This chapter argues that our understanding of both global and national understandings regarding girls' education policy requires a critical historical methodology that taps into national narratives around gender, education and development. Such an historical perspective would consider the shifting conceptualisations of gender roles in relation not just to economic development, but also to nationhood. The evolution of the relationship between national identity and gender policy approaches is an especially important consideration in the path of female education reform. Such a focus can also contribute to an understanding of relations between national governments and international organisations in the field of education – where often gender inequality has become symbolic of westernisation and economic progress.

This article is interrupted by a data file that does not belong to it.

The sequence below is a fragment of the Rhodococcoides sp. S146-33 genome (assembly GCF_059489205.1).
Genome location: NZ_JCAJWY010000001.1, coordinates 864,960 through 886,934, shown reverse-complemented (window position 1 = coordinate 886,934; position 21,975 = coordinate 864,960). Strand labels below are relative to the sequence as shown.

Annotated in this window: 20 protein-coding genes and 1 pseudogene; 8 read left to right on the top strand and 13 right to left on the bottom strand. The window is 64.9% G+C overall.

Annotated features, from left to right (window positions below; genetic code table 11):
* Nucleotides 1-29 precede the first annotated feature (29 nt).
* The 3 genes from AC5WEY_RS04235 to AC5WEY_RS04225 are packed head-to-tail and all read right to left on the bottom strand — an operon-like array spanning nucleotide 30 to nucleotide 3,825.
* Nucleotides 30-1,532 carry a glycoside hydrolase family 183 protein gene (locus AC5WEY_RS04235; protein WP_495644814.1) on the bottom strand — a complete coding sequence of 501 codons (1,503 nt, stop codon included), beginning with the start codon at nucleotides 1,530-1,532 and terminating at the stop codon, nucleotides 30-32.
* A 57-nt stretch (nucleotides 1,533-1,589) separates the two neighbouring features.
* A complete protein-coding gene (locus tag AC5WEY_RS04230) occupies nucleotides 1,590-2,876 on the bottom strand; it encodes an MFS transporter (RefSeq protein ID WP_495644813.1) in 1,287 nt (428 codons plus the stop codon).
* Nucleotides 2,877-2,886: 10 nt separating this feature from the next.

Individual chapters in this book, including this one, can be accessed in full here.
Mohan, N.; Vaughan, R. Nationhood and the education of the female citizen in India. In: Gender Education and Equality in a Global Context: Conceptual Frameworks and Policy Perspectives, Fennell, S.; Arnot, M. (Eds). Routledge, London, UK (2008) 181-195. ISBN 978-0-415-55205-9 (paperback), 978-0-415-41944-4 (hardback), 978-0-203-93959-8 (electronic)